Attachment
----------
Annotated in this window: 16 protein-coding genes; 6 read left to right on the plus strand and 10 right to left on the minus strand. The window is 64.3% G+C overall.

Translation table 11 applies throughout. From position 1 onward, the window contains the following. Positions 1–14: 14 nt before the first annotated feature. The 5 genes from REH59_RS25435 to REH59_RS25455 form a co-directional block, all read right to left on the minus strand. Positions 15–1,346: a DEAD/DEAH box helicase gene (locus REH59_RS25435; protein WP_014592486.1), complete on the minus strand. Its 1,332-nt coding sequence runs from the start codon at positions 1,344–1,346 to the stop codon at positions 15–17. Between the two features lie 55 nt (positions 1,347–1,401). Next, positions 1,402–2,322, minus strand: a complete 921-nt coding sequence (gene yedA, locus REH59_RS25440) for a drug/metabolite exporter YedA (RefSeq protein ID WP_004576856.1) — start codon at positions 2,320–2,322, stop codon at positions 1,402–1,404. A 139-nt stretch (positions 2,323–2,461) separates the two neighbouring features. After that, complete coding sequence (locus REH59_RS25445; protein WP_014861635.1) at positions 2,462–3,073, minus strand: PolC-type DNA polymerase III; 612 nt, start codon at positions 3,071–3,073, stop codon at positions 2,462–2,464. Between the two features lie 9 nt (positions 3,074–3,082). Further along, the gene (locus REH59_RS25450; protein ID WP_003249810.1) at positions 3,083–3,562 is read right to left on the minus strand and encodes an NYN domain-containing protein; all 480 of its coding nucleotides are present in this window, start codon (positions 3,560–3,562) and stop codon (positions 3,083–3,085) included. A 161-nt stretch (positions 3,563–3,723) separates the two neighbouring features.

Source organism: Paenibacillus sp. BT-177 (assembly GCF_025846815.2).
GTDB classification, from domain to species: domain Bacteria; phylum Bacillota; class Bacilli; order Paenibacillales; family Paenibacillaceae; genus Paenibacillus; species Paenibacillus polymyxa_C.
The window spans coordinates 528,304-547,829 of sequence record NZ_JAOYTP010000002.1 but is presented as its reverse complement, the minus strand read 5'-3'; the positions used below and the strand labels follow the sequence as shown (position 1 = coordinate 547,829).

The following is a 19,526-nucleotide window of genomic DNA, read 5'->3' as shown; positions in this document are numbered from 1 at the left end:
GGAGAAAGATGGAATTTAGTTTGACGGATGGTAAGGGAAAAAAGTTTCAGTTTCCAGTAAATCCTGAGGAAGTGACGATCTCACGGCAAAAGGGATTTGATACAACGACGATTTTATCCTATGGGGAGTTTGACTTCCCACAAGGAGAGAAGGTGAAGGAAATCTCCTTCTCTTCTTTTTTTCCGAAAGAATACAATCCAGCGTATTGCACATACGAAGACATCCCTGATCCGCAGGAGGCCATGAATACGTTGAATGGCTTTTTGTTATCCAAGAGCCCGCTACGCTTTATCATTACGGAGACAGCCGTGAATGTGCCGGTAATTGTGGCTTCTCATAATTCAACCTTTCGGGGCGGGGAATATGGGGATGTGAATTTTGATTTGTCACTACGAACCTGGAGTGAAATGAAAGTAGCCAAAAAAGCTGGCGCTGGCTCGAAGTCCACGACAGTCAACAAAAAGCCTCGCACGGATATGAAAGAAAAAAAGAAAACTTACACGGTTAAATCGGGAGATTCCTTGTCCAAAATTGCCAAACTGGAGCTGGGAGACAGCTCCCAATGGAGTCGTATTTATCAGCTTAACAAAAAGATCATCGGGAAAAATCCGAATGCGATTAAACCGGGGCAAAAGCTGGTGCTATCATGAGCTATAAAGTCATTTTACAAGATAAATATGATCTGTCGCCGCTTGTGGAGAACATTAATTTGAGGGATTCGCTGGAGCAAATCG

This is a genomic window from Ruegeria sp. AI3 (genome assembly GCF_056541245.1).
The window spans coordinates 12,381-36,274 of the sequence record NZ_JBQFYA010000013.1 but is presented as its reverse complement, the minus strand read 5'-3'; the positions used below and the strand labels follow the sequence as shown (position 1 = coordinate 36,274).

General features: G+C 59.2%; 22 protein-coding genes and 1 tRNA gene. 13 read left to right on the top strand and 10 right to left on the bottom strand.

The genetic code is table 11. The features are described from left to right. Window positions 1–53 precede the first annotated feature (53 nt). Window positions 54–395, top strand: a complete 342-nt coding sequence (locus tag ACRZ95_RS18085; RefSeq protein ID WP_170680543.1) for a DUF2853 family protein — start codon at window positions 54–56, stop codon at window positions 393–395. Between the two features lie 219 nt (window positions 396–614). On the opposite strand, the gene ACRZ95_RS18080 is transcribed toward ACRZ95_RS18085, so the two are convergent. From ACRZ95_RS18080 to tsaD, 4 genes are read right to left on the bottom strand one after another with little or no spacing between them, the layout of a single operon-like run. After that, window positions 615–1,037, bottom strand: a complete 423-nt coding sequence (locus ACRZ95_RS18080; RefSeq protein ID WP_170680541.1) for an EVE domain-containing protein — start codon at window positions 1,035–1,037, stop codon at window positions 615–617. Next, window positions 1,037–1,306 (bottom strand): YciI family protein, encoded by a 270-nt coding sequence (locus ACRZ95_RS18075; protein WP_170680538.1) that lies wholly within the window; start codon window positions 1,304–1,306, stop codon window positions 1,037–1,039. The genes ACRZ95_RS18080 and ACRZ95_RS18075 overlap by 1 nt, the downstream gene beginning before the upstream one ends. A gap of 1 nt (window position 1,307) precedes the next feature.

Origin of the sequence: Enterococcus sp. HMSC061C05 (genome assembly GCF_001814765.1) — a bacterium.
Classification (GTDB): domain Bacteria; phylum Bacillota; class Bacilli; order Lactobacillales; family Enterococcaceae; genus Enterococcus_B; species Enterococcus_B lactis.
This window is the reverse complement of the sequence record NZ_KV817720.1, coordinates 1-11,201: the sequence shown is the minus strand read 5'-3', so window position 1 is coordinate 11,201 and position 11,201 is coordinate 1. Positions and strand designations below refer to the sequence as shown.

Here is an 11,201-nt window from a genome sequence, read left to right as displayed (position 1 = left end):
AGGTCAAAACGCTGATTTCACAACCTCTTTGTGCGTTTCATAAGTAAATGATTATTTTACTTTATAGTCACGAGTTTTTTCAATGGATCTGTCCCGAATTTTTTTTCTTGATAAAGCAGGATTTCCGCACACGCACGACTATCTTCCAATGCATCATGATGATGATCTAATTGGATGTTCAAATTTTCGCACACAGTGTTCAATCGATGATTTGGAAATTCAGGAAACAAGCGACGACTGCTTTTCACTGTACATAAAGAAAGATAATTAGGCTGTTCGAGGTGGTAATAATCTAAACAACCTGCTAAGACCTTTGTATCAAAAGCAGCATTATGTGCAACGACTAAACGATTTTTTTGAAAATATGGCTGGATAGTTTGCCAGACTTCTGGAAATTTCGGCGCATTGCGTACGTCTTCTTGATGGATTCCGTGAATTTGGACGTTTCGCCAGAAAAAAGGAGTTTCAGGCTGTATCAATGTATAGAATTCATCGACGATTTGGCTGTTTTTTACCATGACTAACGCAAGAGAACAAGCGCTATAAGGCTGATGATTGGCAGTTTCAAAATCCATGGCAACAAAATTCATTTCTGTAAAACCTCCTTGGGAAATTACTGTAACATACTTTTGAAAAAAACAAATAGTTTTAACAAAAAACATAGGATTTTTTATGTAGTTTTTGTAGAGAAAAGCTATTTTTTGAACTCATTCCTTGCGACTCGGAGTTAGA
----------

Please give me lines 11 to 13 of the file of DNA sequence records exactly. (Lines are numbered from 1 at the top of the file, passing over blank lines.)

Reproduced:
The genetic code is table 11. The features are described from left to right. Window positions 1–53 precede the first annotated feature (53 nt). Window positions 54–395, top strand: a complete 342-nt coding sequence (locus tag ACRZ95_RS18085; RefSeq protein ID WP_170680543.1) for a DUF2853 family protein — start codon at window positions 54–56, stop codon at window positions 393–395. Between the two features lie 219 nt (window positions 396–614). On the opposite strand, the gene ACRZ95_RS18080 is transcribed toward ACRZ95_RS18085, so the two are convergent. From ACRZ95_RS18080 to tsaD, 4 genes are read right to left on the bottom strand one after another with little or no spacing between them, the layout of a single operon-like run. After that, window positions 615–1,037, bottom strand: a complete 423-nt coding sequence (locus ACRZ95_RS18080; RefSeq protein ID WP_170680541.1) for an EVE domain-containing protein — start codon at window positions 1,035–1,037, stop codon at window positions 615–617. Next, window positions 1,037–1,306 (bottom strand): YciI family protein, encoded by a 270-nt coding sequence (locus ACRZ95_RS18075; protein WP_170680538.1) that lies wholly within the window; start codon window positions 1,304–1,306, stop codon window positions 1,037–1,039. The genes ACRZ95_RS18080 and ACRZ95_RS18075 overlap by 1 nt, the downstream gene beginning before the upstream one ends. A gap of 1 nt (window position 1,307) precedes the next feature.

Origin of the sequence: Enterococcus sp. HMSC061C05 (genome assembly GCF_001814765.1) — a bacterium.
Classification (GTDB): domain Bacteria; phylum Bacillota; class Bacilli; order Lactobacillales; family Enterococcaceae; genus Enterococcus_B; species Enterococcus_B lactis.